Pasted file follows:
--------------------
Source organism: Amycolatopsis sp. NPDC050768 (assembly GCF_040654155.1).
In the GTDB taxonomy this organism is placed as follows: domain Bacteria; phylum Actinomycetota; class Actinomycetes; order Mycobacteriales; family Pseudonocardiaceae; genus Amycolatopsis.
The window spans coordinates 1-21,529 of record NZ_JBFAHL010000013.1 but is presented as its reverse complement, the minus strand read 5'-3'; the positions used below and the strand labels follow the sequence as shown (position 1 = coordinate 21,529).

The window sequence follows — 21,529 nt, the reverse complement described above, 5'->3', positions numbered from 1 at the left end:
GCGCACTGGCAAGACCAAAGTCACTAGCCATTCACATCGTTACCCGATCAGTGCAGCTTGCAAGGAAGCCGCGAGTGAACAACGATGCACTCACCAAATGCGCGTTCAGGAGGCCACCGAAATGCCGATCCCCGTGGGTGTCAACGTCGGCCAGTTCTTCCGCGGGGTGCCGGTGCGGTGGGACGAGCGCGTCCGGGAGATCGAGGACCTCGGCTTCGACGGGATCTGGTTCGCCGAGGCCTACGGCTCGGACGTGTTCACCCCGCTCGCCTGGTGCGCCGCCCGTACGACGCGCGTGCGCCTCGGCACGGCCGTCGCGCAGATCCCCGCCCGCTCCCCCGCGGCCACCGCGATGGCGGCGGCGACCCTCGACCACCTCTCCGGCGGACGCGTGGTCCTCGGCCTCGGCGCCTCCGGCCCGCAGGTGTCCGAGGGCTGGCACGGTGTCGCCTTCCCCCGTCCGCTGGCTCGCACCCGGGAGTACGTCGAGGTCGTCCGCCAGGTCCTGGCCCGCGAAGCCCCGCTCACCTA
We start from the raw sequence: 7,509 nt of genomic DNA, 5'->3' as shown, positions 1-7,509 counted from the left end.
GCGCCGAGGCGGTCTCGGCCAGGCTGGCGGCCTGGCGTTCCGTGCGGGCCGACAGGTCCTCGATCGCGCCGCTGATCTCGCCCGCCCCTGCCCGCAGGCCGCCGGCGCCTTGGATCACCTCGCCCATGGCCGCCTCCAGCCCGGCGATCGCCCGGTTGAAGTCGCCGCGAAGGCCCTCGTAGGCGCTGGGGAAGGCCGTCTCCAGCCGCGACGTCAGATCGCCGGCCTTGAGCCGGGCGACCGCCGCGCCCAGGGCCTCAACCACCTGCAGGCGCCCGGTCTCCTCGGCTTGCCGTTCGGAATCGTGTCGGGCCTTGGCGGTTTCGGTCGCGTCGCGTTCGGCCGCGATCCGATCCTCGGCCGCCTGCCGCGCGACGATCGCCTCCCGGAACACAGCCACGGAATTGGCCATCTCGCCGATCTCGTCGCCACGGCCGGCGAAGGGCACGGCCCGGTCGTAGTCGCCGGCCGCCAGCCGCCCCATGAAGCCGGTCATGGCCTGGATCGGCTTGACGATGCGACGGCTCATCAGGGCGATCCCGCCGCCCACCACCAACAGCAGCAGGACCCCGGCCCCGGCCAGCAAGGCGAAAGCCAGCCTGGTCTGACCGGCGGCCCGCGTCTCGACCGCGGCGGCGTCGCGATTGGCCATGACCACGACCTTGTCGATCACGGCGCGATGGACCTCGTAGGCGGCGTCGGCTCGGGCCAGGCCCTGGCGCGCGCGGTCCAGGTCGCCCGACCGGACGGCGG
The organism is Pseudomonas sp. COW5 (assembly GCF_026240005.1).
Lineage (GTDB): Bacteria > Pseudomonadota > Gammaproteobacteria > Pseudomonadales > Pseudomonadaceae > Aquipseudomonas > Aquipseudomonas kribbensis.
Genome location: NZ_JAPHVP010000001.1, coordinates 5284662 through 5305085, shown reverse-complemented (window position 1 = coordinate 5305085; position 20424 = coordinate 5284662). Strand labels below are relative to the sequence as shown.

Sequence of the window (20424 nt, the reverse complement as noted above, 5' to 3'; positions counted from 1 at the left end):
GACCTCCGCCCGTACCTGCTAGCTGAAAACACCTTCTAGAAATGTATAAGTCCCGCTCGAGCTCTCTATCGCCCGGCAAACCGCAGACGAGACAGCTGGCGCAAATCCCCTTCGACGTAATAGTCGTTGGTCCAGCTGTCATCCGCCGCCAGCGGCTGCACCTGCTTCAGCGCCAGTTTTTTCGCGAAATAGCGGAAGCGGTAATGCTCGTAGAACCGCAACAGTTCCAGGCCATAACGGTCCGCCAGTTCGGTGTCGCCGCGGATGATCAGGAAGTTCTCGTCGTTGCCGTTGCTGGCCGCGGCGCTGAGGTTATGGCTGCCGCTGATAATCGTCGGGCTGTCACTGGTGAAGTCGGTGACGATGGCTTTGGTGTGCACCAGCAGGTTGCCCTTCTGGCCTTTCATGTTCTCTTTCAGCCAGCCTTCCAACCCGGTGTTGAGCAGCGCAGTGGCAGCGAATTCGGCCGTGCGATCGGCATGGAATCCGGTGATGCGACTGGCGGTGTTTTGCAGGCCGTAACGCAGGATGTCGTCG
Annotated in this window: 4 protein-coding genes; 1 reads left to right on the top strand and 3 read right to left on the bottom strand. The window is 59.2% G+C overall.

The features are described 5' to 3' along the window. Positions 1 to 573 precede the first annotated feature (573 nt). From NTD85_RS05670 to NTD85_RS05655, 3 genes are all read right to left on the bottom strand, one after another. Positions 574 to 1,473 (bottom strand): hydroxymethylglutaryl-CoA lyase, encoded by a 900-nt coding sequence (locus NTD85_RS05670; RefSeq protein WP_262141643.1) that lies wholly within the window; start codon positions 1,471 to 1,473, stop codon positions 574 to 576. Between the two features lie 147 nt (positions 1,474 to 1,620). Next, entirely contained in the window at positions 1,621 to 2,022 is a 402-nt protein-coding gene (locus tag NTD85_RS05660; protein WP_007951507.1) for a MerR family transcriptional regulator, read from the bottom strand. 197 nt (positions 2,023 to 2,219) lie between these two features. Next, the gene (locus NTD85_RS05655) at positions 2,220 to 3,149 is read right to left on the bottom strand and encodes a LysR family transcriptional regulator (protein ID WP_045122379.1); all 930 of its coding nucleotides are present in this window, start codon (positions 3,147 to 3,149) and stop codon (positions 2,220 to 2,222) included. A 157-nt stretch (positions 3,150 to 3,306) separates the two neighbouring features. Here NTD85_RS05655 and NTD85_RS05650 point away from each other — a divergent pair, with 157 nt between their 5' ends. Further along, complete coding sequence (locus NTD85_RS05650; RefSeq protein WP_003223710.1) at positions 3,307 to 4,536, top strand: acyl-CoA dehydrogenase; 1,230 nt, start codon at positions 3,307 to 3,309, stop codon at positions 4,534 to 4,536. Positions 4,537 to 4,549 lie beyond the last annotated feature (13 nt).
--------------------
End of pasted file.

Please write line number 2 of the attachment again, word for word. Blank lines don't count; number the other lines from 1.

In the GTDB taxonomy this organism is placed as follows: domain Bacteria; phylum Actinomycetota; class Actinomycetes; order Mycobacteriales; family Pseudonocardiaceae; genus Amycolatopsis.